Still, all of them welcome a tripartite workgroup’s findings about abuses against healthcare workers and its proposed efforts to prevent abuses in public, private and community sectors.

The tripartite workgroup, which comprised representatives from the Ministry of Health (MOH), the public healthcare clusters, community care partners, private healthcare providers and the Healthcare Services Employees’ Union, revealed their findings on Friday (March 17). 

The workgroup also proposed some measures to be taken, not only to reduce the number of abuse cases but to also prevent them from happening in the first place.

Among the measures proposed were discharging abusive patients and refusing unreasonable requests when the patient does not require urgent care.

Healthcare workers TODAY spoke to said that more can be done on top of these recommendations, such as implementing a policy that allows them to refuse treatment of abusive patients, or having more closed circuit television (CCTV) cameras installed at their workplace.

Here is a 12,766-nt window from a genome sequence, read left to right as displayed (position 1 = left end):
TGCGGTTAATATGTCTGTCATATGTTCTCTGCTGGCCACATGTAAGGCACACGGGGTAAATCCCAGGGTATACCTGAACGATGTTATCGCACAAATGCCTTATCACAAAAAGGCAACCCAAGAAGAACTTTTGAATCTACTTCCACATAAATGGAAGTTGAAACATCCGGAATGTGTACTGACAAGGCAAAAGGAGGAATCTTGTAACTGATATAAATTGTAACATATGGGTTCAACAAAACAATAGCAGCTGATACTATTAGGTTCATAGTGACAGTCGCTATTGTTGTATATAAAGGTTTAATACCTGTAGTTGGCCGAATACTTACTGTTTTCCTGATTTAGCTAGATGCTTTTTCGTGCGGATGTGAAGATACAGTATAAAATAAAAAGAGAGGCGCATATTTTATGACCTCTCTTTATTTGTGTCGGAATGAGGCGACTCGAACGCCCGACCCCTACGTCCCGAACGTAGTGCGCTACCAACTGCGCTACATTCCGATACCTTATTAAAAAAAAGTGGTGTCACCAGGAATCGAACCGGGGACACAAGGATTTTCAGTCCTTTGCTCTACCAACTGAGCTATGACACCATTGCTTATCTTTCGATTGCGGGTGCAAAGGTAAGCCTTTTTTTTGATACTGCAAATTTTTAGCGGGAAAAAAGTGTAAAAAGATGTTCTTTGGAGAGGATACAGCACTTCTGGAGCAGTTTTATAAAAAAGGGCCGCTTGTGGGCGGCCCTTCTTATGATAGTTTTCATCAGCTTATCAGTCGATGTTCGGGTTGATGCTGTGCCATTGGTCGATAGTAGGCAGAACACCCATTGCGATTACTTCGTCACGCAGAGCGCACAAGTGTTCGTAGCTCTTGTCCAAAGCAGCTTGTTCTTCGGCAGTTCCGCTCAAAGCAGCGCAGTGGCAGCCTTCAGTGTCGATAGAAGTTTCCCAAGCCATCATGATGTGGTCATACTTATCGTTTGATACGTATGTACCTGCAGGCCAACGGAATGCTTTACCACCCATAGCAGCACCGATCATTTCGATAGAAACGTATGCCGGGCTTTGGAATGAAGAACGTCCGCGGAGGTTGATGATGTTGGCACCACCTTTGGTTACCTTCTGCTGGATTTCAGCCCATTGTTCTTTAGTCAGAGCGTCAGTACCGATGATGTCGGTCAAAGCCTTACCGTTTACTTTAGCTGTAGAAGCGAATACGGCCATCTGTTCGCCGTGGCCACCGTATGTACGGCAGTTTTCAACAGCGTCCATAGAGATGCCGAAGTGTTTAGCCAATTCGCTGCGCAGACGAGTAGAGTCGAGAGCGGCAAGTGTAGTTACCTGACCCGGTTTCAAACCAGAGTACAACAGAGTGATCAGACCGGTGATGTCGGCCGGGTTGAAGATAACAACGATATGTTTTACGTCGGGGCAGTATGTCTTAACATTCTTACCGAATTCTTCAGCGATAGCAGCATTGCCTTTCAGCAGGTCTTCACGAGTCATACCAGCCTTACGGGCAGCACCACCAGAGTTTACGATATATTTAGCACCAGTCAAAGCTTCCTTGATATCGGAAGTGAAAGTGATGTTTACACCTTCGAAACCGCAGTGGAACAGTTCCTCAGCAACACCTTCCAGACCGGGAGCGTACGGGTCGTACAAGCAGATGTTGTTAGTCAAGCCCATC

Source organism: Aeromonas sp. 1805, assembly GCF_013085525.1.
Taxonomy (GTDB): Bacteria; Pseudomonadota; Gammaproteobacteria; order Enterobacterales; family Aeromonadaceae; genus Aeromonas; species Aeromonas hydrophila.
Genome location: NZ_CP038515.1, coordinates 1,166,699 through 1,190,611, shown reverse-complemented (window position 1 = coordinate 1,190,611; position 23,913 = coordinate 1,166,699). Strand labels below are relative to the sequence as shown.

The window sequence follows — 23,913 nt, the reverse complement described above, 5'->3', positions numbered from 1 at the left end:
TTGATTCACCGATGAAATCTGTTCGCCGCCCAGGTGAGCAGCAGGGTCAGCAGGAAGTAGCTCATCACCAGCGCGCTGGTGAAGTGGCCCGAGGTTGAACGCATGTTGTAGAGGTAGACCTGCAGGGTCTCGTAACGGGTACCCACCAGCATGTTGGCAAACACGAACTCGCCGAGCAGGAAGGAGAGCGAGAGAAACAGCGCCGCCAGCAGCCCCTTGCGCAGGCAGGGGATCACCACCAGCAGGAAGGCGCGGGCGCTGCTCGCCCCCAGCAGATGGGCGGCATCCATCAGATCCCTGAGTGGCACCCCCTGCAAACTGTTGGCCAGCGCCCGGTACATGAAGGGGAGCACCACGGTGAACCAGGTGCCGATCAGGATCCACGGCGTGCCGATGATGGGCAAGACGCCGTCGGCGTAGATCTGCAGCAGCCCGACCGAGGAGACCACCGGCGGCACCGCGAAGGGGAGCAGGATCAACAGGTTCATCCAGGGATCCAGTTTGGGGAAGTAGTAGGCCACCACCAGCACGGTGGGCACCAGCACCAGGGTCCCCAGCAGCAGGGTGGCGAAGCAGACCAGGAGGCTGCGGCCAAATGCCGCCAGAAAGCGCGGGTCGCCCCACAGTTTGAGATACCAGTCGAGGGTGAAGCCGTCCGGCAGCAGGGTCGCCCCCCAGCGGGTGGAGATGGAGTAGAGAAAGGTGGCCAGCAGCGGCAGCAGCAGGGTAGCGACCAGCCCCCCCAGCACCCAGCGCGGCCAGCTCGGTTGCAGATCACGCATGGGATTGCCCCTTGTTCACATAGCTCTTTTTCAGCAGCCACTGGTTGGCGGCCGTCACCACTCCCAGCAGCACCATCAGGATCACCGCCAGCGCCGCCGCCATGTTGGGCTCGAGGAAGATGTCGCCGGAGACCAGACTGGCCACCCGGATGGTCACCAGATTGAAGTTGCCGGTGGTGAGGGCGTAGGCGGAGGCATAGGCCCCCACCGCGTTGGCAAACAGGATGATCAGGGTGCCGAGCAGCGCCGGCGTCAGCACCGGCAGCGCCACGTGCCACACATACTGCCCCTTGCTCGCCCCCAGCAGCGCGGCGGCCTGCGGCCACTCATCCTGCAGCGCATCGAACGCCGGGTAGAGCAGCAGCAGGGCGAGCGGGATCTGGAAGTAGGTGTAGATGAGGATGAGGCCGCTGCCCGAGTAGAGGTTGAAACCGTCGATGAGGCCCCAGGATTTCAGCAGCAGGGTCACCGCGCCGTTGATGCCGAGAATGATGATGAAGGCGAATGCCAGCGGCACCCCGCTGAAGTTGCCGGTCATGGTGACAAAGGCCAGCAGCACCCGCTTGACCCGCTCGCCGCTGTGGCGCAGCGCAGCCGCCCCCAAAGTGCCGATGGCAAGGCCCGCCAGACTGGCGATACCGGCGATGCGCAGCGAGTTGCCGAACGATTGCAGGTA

For these workers, the mental and emotional scars from being abused remain long after the incidents occurred.

One of them, who declined to be named, recounted an incident in 2016 when a patient flashed his genitals at her. 

“He was wearing a sarong (a cloth) and he uncovered it to show me his penis. Then, he asked me whether it was big or not, and asked if I wanted to touch it,” the senior registered community nurse said.

“I just took a towel and covered him. I said, 'if you don’t respect me, I will leave'. So I left and went to my community hospital and reported it to the office.”

Her community hospital then highlighted the case to the Agency for Integrated Care, who had referred them to the case, and withdrew care of the patient. 

Just two months ago, Ms Devi Raman, a senior staff nurse at Tan Tock Seng Hospital, was punched by a patient. 

The man who was in his 50s had asked for water and continued to demand it even after a nurse had gone to take some for him. 

He then became increasingly impatient and proceeded to get out of his bed to take some for himself.